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Otavio Castro's musical history is a result of the development of innovative harmonica techniques, essentially in diatonic harmonica (popularly known as the blues harmonica), where he created the term "chromaticism in diatonic harmonica", a technique that allows all songs to be performed by using only one C-tuned harmonic (do) for all keys.

Born in a musical universe, he is the son of the composer Everardo Castro (founder of the Jazz and Bossa Club in the 60s), disciple of Rodrigo Eberienos and Mauricio Einhorn, and highly influenced by Howard Levy in 1996. In 2000, upon finishing his tour performed in New York, he promptly decided to radicalize a technique in the diatonic harmonica, determined to dedicate himself to the systematization of chromaticism.

Throughout his career he worked with musical icons directly from bossa nova, samba, jazz and more traditional Brazilian music such as Choro, Minas Gerais music and Maranhão music, developing a singular, unparalleled interpretation on the harmonicas positioning in the most diverse musical contexts.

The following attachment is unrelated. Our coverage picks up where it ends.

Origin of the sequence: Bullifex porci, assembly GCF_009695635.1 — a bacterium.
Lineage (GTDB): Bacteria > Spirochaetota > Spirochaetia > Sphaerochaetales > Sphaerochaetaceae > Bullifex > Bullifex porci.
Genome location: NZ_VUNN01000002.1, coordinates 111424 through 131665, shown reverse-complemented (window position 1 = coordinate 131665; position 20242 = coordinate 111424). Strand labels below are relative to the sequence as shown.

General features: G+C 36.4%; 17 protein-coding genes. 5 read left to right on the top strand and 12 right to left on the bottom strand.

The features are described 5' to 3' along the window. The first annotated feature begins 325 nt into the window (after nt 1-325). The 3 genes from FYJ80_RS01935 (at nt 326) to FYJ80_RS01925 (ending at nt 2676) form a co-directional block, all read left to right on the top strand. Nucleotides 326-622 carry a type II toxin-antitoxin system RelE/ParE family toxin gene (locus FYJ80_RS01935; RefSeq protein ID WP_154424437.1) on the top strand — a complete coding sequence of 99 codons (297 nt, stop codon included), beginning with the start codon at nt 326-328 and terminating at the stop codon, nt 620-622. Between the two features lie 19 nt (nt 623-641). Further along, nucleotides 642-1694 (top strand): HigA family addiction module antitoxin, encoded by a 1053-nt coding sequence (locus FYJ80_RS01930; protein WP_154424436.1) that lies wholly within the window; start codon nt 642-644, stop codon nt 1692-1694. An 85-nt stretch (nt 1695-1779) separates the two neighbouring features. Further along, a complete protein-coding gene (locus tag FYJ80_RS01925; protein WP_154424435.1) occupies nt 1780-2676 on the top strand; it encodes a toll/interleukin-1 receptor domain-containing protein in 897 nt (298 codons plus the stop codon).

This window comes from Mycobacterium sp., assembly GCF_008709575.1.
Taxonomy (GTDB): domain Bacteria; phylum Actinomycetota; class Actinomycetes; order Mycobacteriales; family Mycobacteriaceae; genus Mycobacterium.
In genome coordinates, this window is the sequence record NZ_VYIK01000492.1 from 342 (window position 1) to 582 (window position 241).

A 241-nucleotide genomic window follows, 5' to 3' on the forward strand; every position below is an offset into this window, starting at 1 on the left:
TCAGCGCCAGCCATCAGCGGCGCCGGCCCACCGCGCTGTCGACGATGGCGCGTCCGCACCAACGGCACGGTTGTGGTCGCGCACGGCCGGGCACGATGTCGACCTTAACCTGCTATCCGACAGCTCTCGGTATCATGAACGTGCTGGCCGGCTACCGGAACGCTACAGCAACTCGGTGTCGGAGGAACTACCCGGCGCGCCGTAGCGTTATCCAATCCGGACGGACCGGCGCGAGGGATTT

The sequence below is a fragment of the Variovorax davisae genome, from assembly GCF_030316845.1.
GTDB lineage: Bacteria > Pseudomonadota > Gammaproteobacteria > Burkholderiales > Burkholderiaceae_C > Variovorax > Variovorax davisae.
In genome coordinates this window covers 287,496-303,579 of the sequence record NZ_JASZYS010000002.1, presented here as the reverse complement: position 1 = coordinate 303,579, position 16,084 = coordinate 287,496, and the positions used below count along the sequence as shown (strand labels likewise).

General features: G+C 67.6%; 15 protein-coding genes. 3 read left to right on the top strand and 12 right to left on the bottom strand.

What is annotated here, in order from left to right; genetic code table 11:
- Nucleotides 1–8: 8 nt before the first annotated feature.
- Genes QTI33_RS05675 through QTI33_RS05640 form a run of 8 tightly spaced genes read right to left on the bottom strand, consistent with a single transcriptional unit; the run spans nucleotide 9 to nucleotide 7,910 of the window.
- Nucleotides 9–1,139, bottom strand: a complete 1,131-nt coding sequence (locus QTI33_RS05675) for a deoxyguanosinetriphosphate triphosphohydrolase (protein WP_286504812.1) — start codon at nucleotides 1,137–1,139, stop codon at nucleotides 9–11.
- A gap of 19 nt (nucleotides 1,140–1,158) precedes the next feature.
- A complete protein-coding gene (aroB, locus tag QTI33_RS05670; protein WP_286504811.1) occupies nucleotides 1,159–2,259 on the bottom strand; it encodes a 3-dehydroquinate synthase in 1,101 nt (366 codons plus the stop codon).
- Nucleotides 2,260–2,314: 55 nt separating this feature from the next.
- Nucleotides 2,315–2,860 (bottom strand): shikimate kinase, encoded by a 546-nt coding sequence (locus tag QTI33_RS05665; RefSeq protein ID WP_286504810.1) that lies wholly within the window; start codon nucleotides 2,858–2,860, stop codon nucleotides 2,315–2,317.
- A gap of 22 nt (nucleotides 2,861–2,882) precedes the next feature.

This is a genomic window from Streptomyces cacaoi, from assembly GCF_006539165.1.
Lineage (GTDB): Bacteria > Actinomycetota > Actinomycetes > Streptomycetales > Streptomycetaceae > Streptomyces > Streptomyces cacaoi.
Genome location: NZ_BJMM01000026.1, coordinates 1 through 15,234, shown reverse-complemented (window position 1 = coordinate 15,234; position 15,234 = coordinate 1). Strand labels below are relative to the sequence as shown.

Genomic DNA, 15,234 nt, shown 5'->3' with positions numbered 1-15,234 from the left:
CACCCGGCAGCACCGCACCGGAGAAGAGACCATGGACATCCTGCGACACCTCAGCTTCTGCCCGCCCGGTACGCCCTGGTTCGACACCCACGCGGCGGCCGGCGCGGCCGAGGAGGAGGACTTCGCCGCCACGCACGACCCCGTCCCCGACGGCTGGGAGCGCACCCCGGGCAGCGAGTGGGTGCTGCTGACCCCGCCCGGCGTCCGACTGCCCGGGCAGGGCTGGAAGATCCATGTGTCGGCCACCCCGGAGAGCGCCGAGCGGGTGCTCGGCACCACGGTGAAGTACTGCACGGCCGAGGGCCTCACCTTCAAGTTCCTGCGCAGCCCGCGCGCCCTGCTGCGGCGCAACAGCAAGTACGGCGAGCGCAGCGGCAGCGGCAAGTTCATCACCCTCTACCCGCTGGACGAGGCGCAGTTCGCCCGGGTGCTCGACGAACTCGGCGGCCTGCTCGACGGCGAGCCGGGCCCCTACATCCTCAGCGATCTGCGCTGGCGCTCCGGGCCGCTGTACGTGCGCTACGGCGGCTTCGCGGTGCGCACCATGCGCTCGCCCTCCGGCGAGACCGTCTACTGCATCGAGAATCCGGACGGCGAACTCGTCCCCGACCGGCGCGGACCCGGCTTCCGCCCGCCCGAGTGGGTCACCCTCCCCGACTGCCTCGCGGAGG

As a teacher, he has had the opportunity to instill knowledge into the graduating class of the new generation of harp players, both in and out of Brazil. In 2009 he was invited to participate in the annual convention of SPAH (Society for the Preservation and Advancement of the Harmonica) located in Sacramento, California. With an array of compositions, he is intensely devoted to the expansion of the diatonic harmonica and using chromatic harmonics to compose exquisite and creative arrangements.